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Press Release: 1/11/19

FOR IMMEDIATE RELEASE: Tuesday, January 11th, 2019

CONTACT: Austin Finan, afinan@mercuryllc.com, 917-828-3494

A BETTER WAY NYC PARTNERS WITH THE REGIONAL PLAN ASSOCIATION TO ANALYZE BQE RESTORATION PLANS

Community leaders slam City officials for failing to explore options to reduce pollution and traffic across New York

Preeminent urban research and advocacy group assists A Better Way NYC in evaluating transportation options

BROOKLYN, NY—A Better Way NYC, a grassroots, nonprofit organization focused on the environmental, economic and community impact of repairing the Brooklyn-Queens Expressway (BQE), today announced it has partnered with the Regional Plan Association (RPA) to assess alternative BQE restoration plans – with a specific focus on reducing pollution and traffic across the city.

Founded nearly a century ago, the RPA is the premier urban research and advocacy group dedicated to improving the quality of life, sustainability and economic health of the New York metropolitan region. Since 1922, the RPA has provided guidance on critical infrastructure challenges facing New Yorkers, including the construction of the Brooklyn-Battery Tunnel, Verrazano-Narrows Bridge, Hudson Yards and the rebuilding of downtown Manhattan following the Sept. 11 terrorist attacks. A Better Way NYC, a community organization opposed to the city’s proposed six-lane, multi-year mega-highway above the Brooklyn Heights promenade, has urged city leaders to come up with alternatives to rebuild the BQE. 

“Despite outrage from impacted communities and warnings from environmental experts, the City refuses to explore alternatives to its preferred approach to the BQE overhaul,” said Hilary Jager of A Better Way NYC. “While Governor Cuomo is bringing in outside help to avoid the devastating consequences of closing L train service, Mayor de Blasio is ramming through a closed-door plan that will increase pollution and traffic. Theirs is a plan that looks to the past for inspiration.  Together with the RPA, we challenge the City to plan for the future.  We look forward to working with the RPA to reimagine and rebuild the BQE in a way that positions the city as a global leader on environmental and transportation issues.”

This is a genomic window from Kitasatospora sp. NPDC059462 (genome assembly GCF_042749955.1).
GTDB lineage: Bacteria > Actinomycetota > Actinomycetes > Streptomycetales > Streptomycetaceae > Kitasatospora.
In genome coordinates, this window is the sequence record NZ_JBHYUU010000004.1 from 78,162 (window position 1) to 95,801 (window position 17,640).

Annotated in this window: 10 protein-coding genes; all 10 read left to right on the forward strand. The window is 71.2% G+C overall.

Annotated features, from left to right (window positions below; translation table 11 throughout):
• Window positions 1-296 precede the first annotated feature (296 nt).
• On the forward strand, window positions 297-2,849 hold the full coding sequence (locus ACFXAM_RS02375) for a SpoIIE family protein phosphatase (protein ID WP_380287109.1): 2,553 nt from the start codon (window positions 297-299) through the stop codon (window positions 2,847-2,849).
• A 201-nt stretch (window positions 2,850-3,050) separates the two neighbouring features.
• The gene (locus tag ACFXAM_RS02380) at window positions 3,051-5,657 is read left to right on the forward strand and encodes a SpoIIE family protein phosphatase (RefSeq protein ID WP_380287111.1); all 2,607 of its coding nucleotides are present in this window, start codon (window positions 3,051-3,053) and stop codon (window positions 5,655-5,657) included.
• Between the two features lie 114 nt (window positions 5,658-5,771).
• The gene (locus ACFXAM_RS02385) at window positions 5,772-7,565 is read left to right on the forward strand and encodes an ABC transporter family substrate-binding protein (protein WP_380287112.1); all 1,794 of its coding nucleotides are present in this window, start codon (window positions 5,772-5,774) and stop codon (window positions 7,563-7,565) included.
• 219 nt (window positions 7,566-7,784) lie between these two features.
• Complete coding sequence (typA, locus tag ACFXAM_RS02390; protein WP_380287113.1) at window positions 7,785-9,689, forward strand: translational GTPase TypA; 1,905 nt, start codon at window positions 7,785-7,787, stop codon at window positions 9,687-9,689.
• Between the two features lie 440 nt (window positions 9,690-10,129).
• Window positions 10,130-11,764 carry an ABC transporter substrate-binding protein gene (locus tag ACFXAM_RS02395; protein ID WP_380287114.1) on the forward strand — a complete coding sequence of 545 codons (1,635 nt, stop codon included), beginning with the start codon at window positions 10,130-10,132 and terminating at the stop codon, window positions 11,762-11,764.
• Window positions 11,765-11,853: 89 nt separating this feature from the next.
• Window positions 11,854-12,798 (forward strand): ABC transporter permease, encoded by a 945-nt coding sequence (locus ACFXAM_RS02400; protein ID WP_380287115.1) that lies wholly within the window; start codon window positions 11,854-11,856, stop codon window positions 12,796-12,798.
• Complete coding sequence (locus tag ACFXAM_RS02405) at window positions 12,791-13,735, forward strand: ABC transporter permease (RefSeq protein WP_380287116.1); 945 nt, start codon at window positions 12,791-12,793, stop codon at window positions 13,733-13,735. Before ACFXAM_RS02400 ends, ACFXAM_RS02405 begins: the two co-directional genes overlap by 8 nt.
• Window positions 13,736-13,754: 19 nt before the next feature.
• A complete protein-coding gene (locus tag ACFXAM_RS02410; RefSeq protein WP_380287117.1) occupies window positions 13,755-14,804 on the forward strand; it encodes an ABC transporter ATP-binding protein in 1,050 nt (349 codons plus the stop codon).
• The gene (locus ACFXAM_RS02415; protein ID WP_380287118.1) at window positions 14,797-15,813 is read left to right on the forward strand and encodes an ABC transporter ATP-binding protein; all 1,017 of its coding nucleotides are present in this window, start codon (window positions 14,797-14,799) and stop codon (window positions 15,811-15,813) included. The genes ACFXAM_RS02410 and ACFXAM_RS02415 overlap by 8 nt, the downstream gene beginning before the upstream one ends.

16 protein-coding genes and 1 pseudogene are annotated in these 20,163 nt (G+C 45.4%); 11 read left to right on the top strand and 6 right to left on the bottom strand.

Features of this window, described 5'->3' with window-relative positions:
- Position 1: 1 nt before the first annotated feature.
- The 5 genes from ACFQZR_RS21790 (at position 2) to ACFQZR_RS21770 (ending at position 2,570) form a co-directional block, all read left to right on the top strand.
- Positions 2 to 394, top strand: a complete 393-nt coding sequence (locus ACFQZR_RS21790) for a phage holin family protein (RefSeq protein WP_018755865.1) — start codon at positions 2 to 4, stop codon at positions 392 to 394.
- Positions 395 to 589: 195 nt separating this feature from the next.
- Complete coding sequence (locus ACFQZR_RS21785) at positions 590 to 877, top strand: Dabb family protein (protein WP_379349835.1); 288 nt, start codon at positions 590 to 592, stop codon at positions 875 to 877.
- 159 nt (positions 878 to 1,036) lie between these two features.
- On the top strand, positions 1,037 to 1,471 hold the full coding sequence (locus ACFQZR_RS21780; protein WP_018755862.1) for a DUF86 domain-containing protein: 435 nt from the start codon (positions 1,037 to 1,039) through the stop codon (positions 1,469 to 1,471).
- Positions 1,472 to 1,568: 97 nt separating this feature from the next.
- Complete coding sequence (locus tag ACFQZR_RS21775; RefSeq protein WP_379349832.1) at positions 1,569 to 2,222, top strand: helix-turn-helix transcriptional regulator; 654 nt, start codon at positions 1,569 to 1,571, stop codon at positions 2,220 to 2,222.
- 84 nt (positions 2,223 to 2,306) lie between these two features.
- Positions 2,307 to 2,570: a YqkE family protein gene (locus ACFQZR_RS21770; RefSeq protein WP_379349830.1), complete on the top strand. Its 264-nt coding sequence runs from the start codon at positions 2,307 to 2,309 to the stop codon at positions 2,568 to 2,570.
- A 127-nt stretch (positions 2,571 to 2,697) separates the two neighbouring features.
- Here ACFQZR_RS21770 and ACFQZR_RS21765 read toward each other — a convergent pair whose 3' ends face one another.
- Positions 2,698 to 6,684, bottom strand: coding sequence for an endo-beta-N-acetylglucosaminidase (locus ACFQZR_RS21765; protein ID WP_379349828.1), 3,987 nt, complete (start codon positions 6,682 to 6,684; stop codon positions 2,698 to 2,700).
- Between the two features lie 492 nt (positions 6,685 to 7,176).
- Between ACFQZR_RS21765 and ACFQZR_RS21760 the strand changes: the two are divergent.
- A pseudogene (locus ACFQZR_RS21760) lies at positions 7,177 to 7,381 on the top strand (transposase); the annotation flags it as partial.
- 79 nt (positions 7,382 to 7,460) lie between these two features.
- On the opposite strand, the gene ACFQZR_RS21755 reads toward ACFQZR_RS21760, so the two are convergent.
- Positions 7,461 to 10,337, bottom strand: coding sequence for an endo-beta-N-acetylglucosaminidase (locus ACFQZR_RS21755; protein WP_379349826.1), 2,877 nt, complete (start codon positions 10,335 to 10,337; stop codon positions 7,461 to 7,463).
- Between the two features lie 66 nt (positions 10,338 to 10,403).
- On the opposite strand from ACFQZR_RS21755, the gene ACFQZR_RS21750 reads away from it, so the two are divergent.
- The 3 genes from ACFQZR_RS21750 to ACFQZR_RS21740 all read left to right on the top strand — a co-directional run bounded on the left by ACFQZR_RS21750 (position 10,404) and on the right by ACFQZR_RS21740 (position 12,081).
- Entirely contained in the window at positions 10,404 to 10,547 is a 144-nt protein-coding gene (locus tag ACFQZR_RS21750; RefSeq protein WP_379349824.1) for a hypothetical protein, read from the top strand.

Specifically, A Better Way NYC is partnering with the RPA to conduct a study that will evaluate the impact of a range of realistic transportation options, such as congestion pricing and HOV restrictions, and how they may reduce the amount of passenger and commercial traffic on the BQE. A reduction in overall traffic would expand the restoration options by reducing the number of lanes required both during and after reconstruction.

The new partnership comes on the heels of New York City Comptroller Scott Stringer calling on Mayor de Blasio and Department of Transportation Commissioner Polly Trottenberg to revisit the flawed process behind its BQE restoration plans.

As noted by Comptroller Stringer, the City’s proposed plan to replace the Brooklyn Heights Promenade with an elevated, six-lane highway while repairing the BQE fails to provide long-term improvements to transportation infrastructure that will prepare New York for its future mobility needs, address the city’s worsening traffic woes, and take into account the City’s commitment to reducing greenhouse gas emissions by 80 percent by 2050.  The proposed plan would also increase exposure to air pollution and other environmental hazards, remove landmarks and open green space, and destroy an icon beloved by generations of New York City residents and visitors.

The Comptroller noted concern that the plan “was devised without reasonable consideration for concurrent administrative initiatives and goals, sufficient thought to future traffic patterns, and consideration of important community concerns.” In addition to questioning whether the proposed rehabilitation was aligned with the City’s greenhouse reduction initiatives, the Comptroller questioned if the plan took into account:

  • Proposed improvements to the city’s rail freight distribution system, which would reduce traffic on the BQE;
  • Congestion ricing, placing a fee on vehicles entering Manhattan below 60th Street, that could further reduce traffic on the BQE; and
  • The long-term environmental impact on the surrounding community from property damage, dust and debris.

New Yorkers were stunned when they learned in September that the New York City DOT recommends replacing the Promenade with an elevated highway. The DOT first unveiled that proposal seven months into its Environmental Impact Statement process, which deprived the community of its right to comment on the impacts of the proposal that merit further analysis.  To this day, the NYC DOT and the City have remained silent on the environmental consequences that will arise from the construction of a highway on the national landmark, including the impact on air quality, public health, noise, historic resources, open space, neighborhood character, socioeconomic conditions, quality of life and other environmental consequences.

A Better Way NYC is a grassroots, nonprofit organization committed to identifying alternatives to the NYC DOT’s proposed BQE redevelopment plan. For more information, please visit www.aBetterWay.nyc

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